1. When we pick up a book it’s generally because we want a break from our normal. We crave something new, something unexpected. That generally isn’t the case when in a van full of teens.
When it comes to a 9-hour roadtrip in a van full of high schoolers, you try to plan for unexpected contingencies such as extra bathroom/snack stops. But it doesn’t matter how early you leave when nature decides to dump a winter’s worth of snow on you and stretches that last 100 miles into an additional 3 hours of travel time because you’re forced to crawl at school zone speeds or risk becoming one of the several overturned cars you pass on a highway where there is little-to-no cell phone reception.
2. When the unexpected happens you have two choices: Try to pass the job off to someone else or adapt quickly.
Despite the whining and cramping of major groups of muscles, we did make it to our destination sooner than some of the other churches (who lived closer to Leavenworth than us Southern Oregonians), however, when it was time to head out the next day to enjoy the aforementioned dumped snow I was unexpectedly asked to help shuttle the students 5 minutes down the road to the snowpark.
I’ve driven in snow and ice before, but it’s been several years (I happily don’t live in a location where that skill is overly necessary), and I’ve never driven a 15-passenger van in those conditions. I’d be lying if I didn’t admit to having a sudden stomachache, sweaty palms, and a very pale face — and it didn’t get any better when I turned the key in the ignition and nothing happened. A third try had more success and I managed to safely ferry a group of crazy boys to the slopes while I myself curled up in the lodge and kept an eye on anyone who preferred staying warm to freezing their toes off.
3. When the unexpected suddenly compounds itself you have two more choices: Become a complete basket case or find a guy with mechanical skills and hope a text to your support group back home gets through.
|Getting a little help from a friend. Photo ©John Bates 2012|
When a van doesn’t start the first time you pass it off as a fluke from the cold. When you need to get frozen kids home and all you hear is a click when you turn the key you imagine yourself running through the woods from a pack of wolves. Grab a couple of guys to check the battery and discover that’s not the problem, you panic. When someone mentions a mechanic is needed and your starter is probably bad you picture yourself up a tree with the wolves circling below. Open your wallet to pull out the church’s debit card so you can go get parts if necessary only to discover it’s not there and that tenuous bough breaks right under you.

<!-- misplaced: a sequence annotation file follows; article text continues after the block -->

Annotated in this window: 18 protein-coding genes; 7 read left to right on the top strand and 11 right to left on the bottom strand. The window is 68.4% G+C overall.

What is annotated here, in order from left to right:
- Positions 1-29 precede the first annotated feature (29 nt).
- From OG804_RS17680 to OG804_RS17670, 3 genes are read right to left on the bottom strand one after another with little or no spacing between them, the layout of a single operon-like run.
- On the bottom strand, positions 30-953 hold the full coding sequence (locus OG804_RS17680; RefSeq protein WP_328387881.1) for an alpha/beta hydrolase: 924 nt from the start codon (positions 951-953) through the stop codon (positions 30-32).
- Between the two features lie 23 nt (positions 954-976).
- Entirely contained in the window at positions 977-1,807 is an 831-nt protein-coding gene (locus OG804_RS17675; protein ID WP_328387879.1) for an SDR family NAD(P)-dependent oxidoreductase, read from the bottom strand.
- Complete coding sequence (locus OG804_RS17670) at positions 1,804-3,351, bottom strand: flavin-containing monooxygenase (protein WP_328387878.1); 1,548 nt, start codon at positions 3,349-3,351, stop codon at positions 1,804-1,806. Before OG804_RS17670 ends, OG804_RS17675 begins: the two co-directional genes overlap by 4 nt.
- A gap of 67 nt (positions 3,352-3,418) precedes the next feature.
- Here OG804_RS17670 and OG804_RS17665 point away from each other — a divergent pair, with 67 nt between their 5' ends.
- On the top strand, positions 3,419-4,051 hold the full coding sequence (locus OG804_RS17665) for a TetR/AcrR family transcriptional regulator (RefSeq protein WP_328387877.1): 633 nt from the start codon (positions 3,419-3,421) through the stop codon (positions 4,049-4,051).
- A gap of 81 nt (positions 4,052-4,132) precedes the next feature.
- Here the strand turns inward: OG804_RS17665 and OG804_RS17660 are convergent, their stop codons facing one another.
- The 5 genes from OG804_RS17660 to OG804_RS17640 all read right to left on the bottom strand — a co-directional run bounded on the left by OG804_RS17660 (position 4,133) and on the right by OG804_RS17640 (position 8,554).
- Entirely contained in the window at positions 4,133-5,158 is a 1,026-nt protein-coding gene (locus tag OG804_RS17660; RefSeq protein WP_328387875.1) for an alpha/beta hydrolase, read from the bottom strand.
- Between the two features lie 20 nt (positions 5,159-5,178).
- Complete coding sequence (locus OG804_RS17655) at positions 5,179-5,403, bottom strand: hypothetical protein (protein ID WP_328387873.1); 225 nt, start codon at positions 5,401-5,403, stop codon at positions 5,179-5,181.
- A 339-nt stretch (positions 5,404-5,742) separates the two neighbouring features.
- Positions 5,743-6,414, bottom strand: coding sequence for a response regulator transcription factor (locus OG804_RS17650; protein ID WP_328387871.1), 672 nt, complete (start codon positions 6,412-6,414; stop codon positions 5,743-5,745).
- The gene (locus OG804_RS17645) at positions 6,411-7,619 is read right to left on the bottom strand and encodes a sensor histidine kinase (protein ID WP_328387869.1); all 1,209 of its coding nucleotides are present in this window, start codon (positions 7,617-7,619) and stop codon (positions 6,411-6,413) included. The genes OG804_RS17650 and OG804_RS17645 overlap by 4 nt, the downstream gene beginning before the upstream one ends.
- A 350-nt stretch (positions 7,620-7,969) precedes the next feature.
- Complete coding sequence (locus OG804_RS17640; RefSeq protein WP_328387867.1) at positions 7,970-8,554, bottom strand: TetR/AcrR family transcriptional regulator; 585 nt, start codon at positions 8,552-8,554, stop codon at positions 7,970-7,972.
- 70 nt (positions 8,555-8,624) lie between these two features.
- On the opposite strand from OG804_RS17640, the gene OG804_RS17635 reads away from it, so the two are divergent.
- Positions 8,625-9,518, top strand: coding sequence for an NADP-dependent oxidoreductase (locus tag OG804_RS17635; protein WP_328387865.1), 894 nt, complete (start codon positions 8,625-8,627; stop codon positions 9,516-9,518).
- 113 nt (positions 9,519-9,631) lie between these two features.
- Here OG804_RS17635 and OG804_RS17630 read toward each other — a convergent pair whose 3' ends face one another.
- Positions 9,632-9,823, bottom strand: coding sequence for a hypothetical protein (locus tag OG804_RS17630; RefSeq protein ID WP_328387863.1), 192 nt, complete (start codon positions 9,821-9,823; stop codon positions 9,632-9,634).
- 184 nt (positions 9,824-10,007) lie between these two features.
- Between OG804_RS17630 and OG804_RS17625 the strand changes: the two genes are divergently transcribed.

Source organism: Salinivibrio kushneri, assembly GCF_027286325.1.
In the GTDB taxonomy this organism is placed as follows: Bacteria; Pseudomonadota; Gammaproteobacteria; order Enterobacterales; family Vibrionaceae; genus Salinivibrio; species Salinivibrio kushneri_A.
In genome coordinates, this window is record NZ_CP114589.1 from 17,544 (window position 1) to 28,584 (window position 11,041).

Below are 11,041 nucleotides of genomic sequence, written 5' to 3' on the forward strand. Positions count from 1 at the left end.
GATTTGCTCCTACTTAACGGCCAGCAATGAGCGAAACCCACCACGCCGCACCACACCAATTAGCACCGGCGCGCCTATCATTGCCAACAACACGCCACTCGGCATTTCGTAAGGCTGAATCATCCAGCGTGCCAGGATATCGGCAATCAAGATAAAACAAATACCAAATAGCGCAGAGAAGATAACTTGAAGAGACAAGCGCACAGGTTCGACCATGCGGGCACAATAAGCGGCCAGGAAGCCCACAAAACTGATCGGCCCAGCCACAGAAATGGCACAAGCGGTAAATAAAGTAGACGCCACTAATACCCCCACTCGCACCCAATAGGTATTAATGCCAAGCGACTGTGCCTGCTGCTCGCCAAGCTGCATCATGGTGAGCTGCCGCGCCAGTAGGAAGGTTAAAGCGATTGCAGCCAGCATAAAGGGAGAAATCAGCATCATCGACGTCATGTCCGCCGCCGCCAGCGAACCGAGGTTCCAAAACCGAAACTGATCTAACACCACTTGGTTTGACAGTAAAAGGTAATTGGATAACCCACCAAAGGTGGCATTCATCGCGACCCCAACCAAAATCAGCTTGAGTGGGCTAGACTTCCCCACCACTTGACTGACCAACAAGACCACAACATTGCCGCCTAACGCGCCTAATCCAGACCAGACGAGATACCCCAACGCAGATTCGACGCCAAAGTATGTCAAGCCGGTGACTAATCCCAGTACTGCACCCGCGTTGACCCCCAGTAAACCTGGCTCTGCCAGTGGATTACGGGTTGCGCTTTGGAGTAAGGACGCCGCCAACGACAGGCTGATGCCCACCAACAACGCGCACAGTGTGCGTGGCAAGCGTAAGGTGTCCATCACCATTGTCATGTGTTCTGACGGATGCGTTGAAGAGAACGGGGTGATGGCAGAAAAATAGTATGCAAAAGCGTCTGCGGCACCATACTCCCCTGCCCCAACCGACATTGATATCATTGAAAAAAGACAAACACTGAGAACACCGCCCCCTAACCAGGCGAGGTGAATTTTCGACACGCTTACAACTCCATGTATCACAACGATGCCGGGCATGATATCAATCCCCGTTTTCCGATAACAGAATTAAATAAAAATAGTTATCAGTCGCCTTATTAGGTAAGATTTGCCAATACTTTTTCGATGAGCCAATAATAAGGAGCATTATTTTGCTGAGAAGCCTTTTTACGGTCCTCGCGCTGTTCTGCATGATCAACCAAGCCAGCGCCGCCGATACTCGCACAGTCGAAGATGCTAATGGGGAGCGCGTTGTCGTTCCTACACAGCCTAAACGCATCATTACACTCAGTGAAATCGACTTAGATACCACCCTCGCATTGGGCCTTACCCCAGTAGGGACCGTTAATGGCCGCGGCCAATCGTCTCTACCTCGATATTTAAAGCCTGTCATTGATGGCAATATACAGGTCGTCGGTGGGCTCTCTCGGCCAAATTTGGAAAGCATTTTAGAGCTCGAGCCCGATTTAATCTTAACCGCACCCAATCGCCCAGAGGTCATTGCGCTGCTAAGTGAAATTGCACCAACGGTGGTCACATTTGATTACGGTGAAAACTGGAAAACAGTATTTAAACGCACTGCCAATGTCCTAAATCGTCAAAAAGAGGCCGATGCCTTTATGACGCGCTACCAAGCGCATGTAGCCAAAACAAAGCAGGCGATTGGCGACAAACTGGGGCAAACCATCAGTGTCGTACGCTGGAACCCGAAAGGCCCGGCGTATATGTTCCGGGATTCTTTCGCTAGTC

I checked every pocket, every bag I owned, and retraced every step from the night before and throughout the day until I was dizzy. All I could think of was having to make a phone call to the head of the church board to have the card canceled and wondering if I had enough money in my bank account to get everyone back home again. The only thing keeping me from bawling was that I was wearing non-waterproof mascara.
Fortunately for me, I wasn’t lost in that frozen wasteland alone. My friend Phil, who was there with his group from Seattle, is an amazing mechanic and showed me how to get a starter to unfreeze by banging it with a rock. We were then able to get the van under a covering so we could get out of the slush. Once there he was able to determine the culprit was a loose starter cable, not the starter itself. A screwdriver and a Northface snow coat used as a tarp soon had us up and running again.
Oh, and in case you’re still wondering about that lost debit card. It was safe and secure in the wallet of the man who drove our group from Grants Pass to Leavenworth and back again. His elderly mother lives there and our trip gave him and his wife an excuse to spend the weekend with her and to take care of a few projects around her home that needed to be done. Had I thought to call him first, I would have been out a ton of worry.
4. Tension sucks in the moment, but boy does it make for a great story later on!
Despite the panic, the retreat ended up being an incredible success. I was able to build new and stronger relationships with some of the students. I was able to share things about my life at their age that will, I hope, help them through some of their own struggles. And, as I mentioned before, I learned some things about myself that will help make my writing better.
We spend so much time trying to avoid tension and stress in our personal lives it’s easy to forget that we pick up books because those are the specific situations we’re looking for. We want to see how someone responds to a bad situation that is bound to get worse before it gets better (or not). That tension is something the first draft of my WIP was sorely lacking. Like the van, it’s not a total disaster that requires an entire rebuild; I just need a rock, a screwdriver, a coat, and a willingness to be out in the cold for a while to get it up and running properly again.
So now, with those stomach cramps, nightmares, and sudden panic attacks still fresh in my mind, it’s time to go back to those wimpy chapters and put my own protagonist through a nightmare or two of his own. He’ll hate life now, but he’ll be grateful for the experience later on.